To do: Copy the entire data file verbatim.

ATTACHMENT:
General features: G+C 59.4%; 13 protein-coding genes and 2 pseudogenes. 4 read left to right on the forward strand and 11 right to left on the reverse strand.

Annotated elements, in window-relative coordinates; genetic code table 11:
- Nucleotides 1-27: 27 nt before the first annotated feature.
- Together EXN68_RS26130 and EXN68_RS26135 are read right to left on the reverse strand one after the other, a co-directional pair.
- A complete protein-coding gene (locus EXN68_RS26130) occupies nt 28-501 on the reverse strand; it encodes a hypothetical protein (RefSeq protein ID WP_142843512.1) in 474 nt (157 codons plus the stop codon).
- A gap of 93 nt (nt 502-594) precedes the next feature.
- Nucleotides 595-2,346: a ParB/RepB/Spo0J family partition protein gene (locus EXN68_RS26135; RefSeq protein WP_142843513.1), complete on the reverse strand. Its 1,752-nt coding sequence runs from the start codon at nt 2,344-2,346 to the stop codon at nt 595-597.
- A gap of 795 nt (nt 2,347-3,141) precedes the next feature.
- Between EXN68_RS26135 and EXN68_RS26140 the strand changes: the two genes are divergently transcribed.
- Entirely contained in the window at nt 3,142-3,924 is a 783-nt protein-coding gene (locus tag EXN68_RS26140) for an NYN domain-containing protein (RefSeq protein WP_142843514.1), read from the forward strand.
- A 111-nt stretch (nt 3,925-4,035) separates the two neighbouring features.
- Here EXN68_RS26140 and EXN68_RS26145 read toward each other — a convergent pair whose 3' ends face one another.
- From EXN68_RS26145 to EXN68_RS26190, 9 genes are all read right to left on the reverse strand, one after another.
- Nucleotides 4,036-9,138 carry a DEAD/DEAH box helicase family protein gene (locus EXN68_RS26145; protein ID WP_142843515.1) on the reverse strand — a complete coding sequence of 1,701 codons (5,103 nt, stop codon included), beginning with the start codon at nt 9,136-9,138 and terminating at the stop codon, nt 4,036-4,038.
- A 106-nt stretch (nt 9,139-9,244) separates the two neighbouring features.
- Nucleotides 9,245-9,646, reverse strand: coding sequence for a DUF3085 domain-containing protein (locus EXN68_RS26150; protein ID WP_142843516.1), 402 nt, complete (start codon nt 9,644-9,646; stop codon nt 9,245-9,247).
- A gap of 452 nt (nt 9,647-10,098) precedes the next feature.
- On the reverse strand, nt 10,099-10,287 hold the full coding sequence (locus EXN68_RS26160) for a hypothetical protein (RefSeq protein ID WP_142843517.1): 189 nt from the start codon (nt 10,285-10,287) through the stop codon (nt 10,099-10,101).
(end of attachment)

General features: G+C 59.4%; 13 protein-coding genes and 2 pseudogenes. 4 read left to right on the forward strand and 11 right to left on the reverse strand.

Annotated elements, in window-relative coordinates; genetic code table 11:
- Nucleotides 1-27: 27 nt before the first annotated feature.
- Together EXN68_RS26130 and EXN68_RS26135 are read right to left on the reverse strand one after the other, a co-directional pair.
- A complete protein-coding gene (locus EXN68_RS26130) occupies nt 28-501 on the reverse strand; it encodes a hypothetical protein (RefSeq protein ID WP_142843512.1) in 474 nt (157 codons plus the stop codon).
- A gap of 93 nt (nt 502-594) precedes the next feature.
- Nucleotides 595-2,346: a ParB/RepB/Spo0J family partition protein gene (locus EXN68_RS26135; RefSeq protein WP_142843513.1), complete on the reverse strand. Its 1,752-nt coding sequence runs from the start codon at nt 2,344-2,346 to the stop codon at nt 595-597.
- A gap of 795 nt (nt 2,347-3,141) precedes the next feature.
- Between EXN68_RS26135 and EXN68_RS26140 the strand changes: the two genes are divergently transcribed.
- Entirely contained in the window at nt 3,142-3,924 is a 783-nt protein-coding gene (locus tag EXN68_RS26140) for an NYN domain-containing protein (RefSeq protein WP_142843514.1), read from the forward strand.
- A 111-nt stretch (nt 3,925-4,035) separates the two neighbouring features.
- Here EXN68_RS26140 and EXN68_RS26145 read toward each other — a convergent pair whose 3' ends face one another.
- From EXN68_RS26145 to EXN68_RS26190, 9 genes are all read right to left on the reverse strand, one after another.
- Nucleotides 4,036-9,138 carry a DEAD/DEAH box helicase family protein gene (locus EXN68_RS26145; protein ID WP_142843515.1) on the reverse strand — a complete coding sequence of 1,701 codons (5,103 nt, stop codon included), beginning with the start codon at nt 9,136-9,138 and terminating at the stop codon, nt 4,036-4,038.
- A 106-nt stretch (nt 9,139-9,244) separates the two neighbouring features.
- Nucleotides 9,245-9,646, reverse strand: coding sequence for a DUF3085 domain-containing protein (locus EXN68_RS26150; protein ID WP_142843516.1), 402 nt, complete (start codon nt 9,644-9,646; stop codon nt 9,245-9,247).
- A gap of 452 nt (nt 9,647-10,098) precedes the next feature.
- On the reverse strand, nt 10,099-10,287 hold the full coding sequence (locus EXN68_RS26160) for a hypothetical protein (RefSeq protein ID WP_142843517.1): 189 nt from the start codon (nt 10,285-10,287) through the stop codon (nt 10,099-10,101).